Tips for Get Out from Behind the Keyboard

Really have. Yakkety Yak.

You have time. In fact, you need time to make a metaphorical tour.

So sneak out the back door, quit your job (by hammering that keyboard) and talk about things other than writing that you can do to advance your career. Come on. . .come with me. I’m the thug on the sidewalk with the engine running.

Come on, let’s go for a ride.

More than a year ago, we were talking about the dreaded white site here in WITS. We talked about the elements of the story such as plot, character, setting and denouement. But there’s more you can do to grow as a writer, maybe a lot more. And this can be a fun ride.

What else can you do to improve yourself in the arts and crafts that we all love so much?

On this journey, we will pass by huge gatherings with thousands of people, classrooms with students taking notes, and small groups of like-minded writers. We turn on the radio and navigate to the edge of the world of writing.

We will study conventions, courses, writing groups and have a good time!

I’m glad you’re here for the ride. We’re leaving.

Participation in a convention

Once upon a time, I was sitting in the opening speech of a large writing convention and I heard an agent from New York say: “True writers are not at conventions-they are at their desk, they write.”Yes, friends and neighbors, I heard it and I really knew the speaker. We had shared a ride from the airport, among other contacts.

Well, after biting the hand that fed him, he tried to get back to what he had said by explaining how good the conventions are. He wasn’t there next year.

But . . . Could this be true? Could he have been right?

No! I’m not buying it. I think that ” real authors-published and unpublished- go to conventions to listen to lectures, talk with readers and have fun, share in the community.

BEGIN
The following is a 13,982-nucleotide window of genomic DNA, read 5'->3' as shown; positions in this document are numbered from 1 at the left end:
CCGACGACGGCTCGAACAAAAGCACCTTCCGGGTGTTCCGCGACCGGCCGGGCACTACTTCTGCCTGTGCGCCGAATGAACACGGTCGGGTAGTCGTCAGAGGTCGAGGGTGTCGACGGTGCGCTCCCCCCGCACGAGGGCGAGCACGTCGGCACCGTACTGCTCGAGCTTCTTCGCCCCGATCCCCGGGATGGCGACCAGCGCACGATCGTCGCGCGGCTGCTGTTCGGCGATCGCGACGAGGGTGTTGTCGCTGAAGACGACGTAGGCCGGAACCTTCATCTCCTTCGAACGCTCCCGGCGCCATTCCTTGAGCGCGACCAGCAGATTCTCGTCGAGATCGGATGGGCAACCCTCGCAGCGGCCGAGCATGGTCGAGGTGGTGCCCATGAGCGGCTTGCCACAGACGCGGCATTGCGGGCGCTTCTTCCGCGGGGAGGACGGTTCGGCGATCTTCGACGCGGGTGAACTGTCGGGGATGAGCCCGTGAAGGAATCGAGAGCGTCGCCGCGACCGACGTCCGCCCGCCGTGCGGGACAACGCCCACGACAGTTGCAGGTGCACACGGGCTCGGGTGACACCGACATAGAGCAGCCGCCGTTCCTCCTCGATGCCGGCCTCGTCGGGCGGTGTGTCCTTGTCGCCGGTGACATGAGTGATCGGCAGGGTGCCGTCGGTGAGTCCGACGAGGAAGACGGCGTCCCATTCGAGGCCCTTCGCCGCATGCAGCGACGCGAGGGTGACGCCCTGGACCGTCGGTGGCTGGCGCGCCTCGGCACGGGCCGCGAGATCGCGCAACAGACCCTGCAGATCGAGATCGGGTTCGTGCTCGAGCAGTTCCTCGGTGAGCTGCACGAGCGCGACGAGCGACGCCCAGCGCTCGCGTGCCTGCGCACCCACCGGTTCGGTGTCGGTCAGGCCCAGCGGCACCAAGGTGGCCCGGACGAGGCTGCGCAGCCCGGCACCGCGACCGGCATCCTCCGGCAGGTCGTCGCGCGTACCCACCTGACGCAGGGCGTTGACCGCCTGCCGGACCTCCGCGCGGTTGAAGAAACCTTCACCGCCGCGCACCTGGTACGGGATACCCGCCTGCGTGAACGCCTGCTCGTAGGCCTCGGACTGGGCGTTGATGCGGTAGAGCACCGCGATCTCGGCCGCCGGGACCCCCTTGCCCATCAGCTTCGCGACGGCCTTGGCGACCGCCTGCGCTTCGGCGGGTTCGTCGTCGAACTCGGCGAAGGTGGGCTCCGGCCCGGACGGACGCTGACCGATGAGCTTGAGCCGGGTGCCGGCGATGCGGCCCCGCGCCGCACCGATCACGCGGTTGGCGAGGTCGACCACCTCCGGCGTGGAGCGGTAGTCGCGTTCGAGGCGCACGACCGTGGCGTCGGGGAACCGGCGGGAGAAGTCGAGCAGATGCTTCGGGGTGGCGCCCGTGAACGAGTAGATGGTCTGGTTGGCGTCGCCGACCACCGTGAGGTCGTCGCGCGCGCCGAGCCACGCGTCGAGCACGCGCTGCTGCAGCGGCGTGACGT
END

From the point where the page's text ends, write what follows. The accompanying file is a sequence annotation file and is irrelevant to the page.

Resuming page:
It’s an understatement to say that there are many, many conventions to choose from. There are hundreds, maybe thousands, of all shapes and sizes. Here are some excellent ones.

  • Bouchercon is the great of the world of secrets
  • Worldcon in the world of science fiction
  • Romantic writers from America are having another big party

All of them have thousands of participants and all of them present the biggest names of their writing university. The smallest for mysteries are Left Coast Crime and Men of Secret. Note: the latter has been virtual for two years.

So, how do you choose?

Forget about the analysis in terms of localization, cost, time, blah, blah, blah. I say to get the authors present. If that means skipping a year to budget the writer you really want to see, do it.

One time I took a leave of absence from work to listen to a writer I admired while he was lecturing at Goldenwest College here in Huntington Beach. He didn’t draw a very good crowd, maybe a dozen, and I stayed close afterwards to thank him. . . and ended up sitting for almost half an hour filming the breeze with Frank Herbert. Dune, this is from Frank Herbert.

I told him how I had read Dune when it was serialized by Analog; he asked me about my stories (the first one had appeared by analog) and it was incredible. Years after, I was able to tell this story to his son Brian, who was happy to add him to his collection of anecdotes about his father.

I say, look for the authors you want to see.

And they often learn unexpected nuggets of information that they would never have discovered otherwise.

The first time I went to an event called Men of Secret, I saw 500 Secret readers in the room—90% of them were women. And I thought: well, this is my audience! This information alone was worth the price of admission.

Take a course